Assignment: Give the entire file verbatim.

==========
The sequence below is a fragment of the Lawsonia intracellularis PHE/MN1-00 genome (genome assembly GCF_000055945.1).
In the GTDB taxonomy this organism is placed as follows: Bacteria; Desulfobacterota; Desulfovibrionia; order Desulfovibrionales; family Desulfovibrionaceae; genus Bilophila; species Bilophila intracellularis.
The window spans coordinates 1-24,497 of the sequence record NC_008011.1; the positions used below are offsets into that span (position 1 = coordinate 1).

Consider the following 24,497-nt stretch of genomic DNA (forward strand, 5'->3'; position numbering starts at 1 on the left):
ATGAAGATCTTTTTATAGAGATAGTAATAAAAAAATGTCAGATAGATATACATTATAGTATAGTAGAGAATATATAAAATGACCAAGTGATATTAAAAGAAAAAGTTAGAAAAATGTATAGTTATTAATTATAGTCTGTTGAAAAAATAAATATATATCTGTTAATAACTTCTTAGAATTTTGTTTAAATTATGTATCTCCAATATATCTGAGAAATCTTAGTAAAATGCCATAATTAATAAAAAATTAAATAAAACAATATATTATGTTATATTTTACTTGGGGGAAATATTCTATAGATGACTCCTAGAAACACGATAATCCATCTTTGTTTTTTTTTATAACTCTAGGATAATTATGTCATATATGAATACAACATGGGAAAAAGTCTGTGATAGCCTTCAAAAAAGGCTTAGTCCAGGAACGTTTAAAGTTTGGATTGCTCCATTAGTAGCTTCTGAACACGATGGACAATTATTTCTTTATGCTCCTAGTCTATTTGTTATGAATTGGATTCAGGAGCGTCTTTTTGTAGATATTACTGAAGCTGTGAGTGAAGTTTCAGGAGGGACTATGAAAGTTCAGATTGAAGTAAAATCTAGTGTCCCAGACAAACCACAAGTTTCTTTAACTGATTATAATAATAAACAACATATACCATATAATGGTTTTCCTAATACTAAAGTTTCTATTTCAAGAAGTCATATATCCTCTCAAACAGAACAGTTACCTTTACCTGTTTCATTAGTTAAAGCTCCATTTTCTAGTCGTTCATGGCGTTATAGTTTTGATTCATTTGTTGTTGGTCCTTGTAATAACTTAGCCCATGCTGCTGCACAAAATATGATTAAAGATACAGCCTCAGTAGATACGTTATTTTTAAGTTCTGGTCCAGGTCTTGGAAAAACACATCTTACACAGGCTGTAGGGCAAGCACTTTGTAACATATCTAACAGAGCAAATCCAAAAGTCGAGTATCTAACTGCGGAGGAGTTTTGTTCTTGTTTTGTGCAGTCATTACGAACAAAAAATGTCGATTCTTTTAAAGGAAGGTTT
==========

The sequence below is a fragment of the Lawsonia intracellularis PHE/MN1-00 genome (genome assembly GCF_000055945.1).
In the GTDB taxonomy this organism is placed as follows: Bacteria; Desulfobacterota; Desulfovibrionia; order Desulfovibrionales; family Desulfovibrionaceae; genus Bilophila; species Bilophila intracellularis.
The window spans coordinates 1-24,497 of the sequence record NC_008011.1; the positions used below are offsets into that span (position 1 = coordinate 1).

Consider the following 24,497-nt stretch of genomic DNA (forward strand, 5'->3'; position numbering starts at 1 on the left):
ATGAAGATCTTTTTATAGAGATAGTAATAAAAAAATGTCAGATAGATATACATTATAGTATAGTAGAGAATATATAAAATGACCAAGTGATATTAAAAGAAAAAGTTAGAAAAATGTATAGTTATTAATTATAGTCTGTTGAAAAAATAAATATATATCTGTTAATAACTTCTTAGAATTTTGTTTAAATTATGTATCTCCAATATATCTGAGAAATCTTAGTAAAATGCCATAATTAATAAAAAATTAAATAAAACAATATATTATGTTATATTTTACTTGGGGGAAATATTCTATAGATGACTCCTAGAAACACGATAATCCATCTTTGTTTTTTTTTATAACTCTAGGATAATTATGTCATATATGAATACAACATGGGAAAAAGTCTGTGATAGCCTTCAAAAAAGGCTTAGTCCAGGAACGTTTAAAGTTTGGATTGCTCCATTAGTAGCTTCTGAACACGATGGACAATTATTTCTTTATGCTCCTAGTCTATTTGTTATGAATTGGATTCAGGAGCGTCTTTTTGTAGATATTACTGAAGCTGTGAGTGAAGTTTCAGGAGGGACTATGAAAGTTCAGATTGAAGTAAAATCTAGTGTCCCAGACAAACCACAAGTTTCTTTAACTGATTATAATAATAAACAACATATACCATATAATGGTTTTCCTAATACTAAAGTTTCTATTTCAAGAAGTCATATATCCTCTCAAACAGAACAGTTACCTTTACCTGTTTCATTAGTTAAAGCTCCATTTTCTAGTCGTTCATGGCGTTATAGTTTTGATTCATTTGTTGTTGGTCCTTGTAATAACTTAGCCCATGCTGCTGCACAAAATATGATTAAAGATACAGCCTCAGTAGATACGTTATTTTTAAGTTCTGGTCCAGGTCTTGGAAAAACACATCTTACACAGGCTGTAGGGCAAGCACTTTGTAACATATCTAACAGAGCAAATCCAAAAGTCGAGTATCTAACTGCGGAGGAGTTTTGTTCTTGTTTTGTGCAGTCATTACGAACAAAAAATGTCGATTCTTTTAAAGGAAGGTTT